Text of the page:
Lyft’s new CEO begins laying off workers, reporting 1,200 job cuts

City says 7,000 summer jobs are available for Boston youth ages 14 to 18

  • Lyft confirmed that it will “significantly reduce” its headcount beginning next week, according to an email from CEO David Risher.
  • The layoffs come a week into Risher’s term and were hinted at at a previous city council meeting.
  • The Wall Street Journal reports that the layoffs will affect at least 1,200 employees, about 30% of the 4,000-person company’s work force.

A passenger arrives at Los Angeles International Airport looking for ground transportation during a statewide workday to demand that Uber and Lyft companies follow California law and give drivers “basic employee rights,” in Los Angeles, California, US, August 20, 2020.

Mike Blake | Reuters

Ride-sharing app Lyft will lay off a slew of employees a week after its new CEO, David Risher, took over the company announce Friday.

A Lyft spokesperson declined to comment on the specific number of cuts, but The Wall Street Journal reported mentioned that the company will lay off at least 1,200 workers, or about 30% of its 4,000-person workforce.

Richer told Lyft employees in an email posted to Lyft’s website Blog. Richer’s appointment was announced in March and took effect on April 17.

Lyft stock hasn’t changed in the news. The company previously cut staff in November, cutting 700 jobs, or about 13% of the workforce.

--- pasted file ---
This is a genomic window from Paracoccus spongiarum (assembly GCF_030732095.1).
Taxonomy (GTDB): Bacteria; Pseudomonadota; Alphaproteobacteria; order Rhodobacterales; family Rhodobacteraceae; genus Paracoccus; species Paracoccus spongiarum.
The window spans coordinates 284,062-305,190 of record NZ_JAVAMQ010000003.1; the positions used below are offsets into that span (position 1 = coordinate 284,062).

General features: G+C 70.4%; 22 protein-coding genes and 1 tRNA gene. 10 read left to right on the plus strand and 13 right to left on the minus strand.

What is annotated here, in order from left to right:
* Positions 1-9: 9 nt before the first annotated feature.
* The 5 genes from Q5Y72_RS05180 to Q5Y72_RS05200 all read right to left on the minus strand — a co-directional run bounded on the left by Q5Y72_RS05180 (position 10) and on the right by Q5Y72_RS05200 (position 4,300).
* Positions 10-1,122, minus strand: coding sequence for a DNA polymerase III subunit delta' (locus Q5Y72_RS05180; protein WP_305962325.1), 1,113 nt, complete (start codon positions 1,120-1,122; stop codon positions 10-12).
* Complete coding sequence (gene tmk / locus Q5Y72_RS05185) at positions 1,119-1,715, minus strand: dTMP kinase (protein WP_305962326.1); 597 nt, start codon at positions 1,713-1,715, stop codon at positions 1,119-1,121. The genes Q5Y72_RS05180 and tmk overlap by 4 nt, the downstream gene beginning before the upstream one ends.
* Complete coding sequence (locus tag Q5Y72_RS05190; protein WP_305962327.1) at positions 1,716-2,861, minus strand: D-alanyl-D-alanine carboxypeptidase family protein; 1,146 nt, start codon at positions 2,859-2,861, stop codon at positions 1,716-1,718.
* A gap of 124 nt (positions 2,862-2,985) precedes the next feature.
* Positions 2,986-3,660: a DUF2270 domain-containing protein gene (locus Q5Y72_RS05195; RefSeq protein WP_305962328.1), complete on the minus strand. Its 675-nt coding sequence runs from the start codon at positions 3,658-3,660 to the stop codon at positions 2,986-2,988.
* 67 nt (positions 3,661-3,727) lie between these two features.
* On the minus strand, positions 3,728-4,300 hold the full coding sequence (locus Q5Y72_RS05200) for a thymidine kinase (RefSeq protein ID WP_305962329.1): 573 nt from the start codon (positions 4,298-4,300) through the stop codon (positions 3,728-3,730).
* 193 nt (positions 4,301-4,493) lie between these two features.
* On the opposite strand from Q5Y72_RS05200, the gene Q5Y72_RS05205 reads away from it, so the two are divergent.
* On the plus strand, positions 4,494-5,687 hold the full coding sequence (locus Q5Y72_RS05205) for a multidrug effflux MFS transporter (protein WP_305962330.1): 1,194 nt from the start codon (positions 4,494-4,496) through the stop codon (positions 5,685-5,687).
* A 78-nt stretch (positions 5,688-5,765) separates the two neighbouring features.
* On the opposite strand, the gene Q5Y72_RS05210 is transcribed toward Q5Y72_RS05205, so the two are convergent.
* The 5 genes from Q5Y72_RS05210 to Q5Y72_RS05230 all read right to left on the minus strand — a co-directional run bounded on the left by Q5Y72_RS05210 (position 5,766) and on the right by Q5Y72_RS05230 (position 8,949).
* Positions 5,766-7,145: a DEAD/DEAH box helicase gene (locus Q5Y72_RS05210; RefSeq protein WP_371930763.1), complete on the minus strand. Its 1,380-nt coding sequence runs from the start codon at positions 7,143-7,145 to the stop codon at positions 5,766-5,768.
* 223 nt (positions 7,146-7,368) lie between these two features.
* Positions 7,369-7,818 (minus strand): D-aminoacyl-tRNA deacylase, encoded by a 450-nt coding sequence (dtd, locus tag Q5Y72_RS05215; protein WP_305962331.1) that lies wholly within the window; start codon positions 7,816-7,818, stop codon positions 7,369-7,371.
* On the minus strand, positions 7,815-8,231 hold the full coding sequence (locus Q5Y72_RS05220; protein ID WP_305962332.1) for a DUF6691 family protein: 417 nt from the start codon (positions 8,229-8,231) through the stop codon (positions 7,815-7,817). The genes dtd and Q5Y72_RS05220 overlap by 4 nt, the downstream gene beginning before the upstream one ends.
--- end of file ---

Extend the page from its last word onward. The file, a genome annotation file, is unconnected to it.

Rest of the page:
“We need to be a faster, flatter company where everyone is closer to our passengers and drivers so we can achieve this purpose,” Richer wrote on Friday.

Resher, a former Amazon executive, told staff at City Council a few weeks ago that layoffs were imminent.

Lyft has struggled since going public in 2019 as its primary competitor, Uber, has remained ahead in terms of market share and market capitalization. Lyft debuted at $72 and is now trading at less than $10.

“David has made it clear to the company that his focus is on creating a great, affordable experience for riders and improving drivers’ earnings,” a Lyft spokesperson told CNBC. “This is a difficult decision that we don’t take lightly.”

Tech layoffs began in earnest in late 2024, and have continued into the new year. Earlier this week, Meta ran a previously announced round of sales. Amazon, Google, Microsoft and many other tech companies laid off more than 172,000 employees in 2023, according to layoffs tracker.

Lyft said the restructuring will not affect previously issued guidance. The company is scheduled to report its earnings for the first quarter of 2023 on May 4.

He watches: Lyft restructuring